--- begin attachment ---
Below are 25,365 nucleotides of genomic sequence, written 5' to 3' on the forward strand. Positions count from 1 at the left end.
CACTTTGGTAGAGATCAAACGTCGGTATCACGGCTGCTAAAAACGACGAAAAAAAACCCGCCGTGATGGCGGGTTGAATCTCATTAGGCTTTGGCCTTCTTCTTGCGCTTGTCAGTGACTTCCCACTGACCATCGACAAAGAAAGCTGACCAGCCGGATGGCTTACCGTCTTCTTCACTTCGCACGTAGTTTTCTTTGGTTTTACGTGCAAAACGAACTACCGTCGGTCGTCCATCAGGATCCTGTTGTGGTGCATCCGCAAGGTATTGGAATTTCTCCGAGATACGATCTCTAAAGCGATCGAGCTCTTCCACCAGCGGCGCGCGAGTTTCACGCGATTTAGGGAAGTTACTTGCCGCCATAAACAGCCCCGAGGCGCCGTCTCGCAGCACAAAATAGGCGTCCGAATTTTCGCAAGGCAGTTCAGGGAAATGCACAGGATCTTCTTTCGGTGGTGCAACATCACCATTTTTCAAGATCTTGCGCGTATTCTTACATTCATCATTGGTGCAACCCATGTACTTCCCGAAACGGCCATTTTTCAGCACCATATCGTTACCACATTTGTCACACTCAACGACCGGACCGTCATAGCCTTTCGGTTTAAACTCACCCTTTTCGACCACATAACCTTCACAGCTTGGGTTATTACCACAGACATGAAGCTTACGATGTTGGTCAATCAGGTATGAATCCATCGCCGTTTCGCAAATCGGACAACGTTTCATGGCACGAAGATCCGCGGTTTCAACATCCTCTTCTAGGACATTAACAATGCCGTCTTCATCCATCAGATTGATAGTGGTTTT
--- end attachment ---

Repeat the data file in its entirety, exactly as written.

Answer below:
Below are 25,365 nucleotides of genomic sequence, written 5' to 3' on the forward strand. Positions count from 1 at the left end.
CACTTTGGTAGAGATCAAACGTCGGTATCACGGCTGCTAAAAACGACGAAAAAAAACCCGCCGTGATGGCGGGTTGAATCTCATTAGGCTTTGGCCTTCTTCTTGCGCTTGTCAGTGACTTCCCACTGACCATCGACAAAGAAAGCTGACCAGCCGGATGGCTTACCGTCTTCTTCACTTCGCACGTAGTTTTCTTTGGTTTTACGTGCAAAACGAACTACCGTCGGTCGTCCATCAGGATCCTGTTGTGGTGCATCCGCAAGGTATTGGAATTTCTCCGAGATACGATCTCTAAAGCGATCGAGCTCTTCCACCAGCGGCGCGCGAGTTTCACGCGATTTAGGGAAGTTACTTGCCGCCATAAACAGCCCCGAGGCGCCGTCTCGCAGCACAAAATAGGCGTCCGAATTTTCGCAAGGCAGTTCAGGGAAATGCACAGGATCTTCTTTCGGTGGTGCAACATCACCATTTTTCAAGATCTTGCGCGTATTCTTACATTCATCATTGGTGCAACCCATGTACTTCCCGAAACGGCCATTTTTCAGCACCATATCGTTACCACATTTGTCACACTCAACGACCGGACCGTCATAGCCTTTCGGTTTAAACTCACCCTTTTCGACCACATAACCTTCACAGCTTGGGTTATTACCACAGACATGAAGCTTACGATGTTGGTCAATCAGGTATGAATCCATCGCCGTTTCGCAAATCGGACAACGTTTCATGGCACGAAGATCCGCGGTTTCAACATCCTCTTCTAGGACATTAACAATGCCGTCTTCATCCATCAGATTGATAGTGGTTTT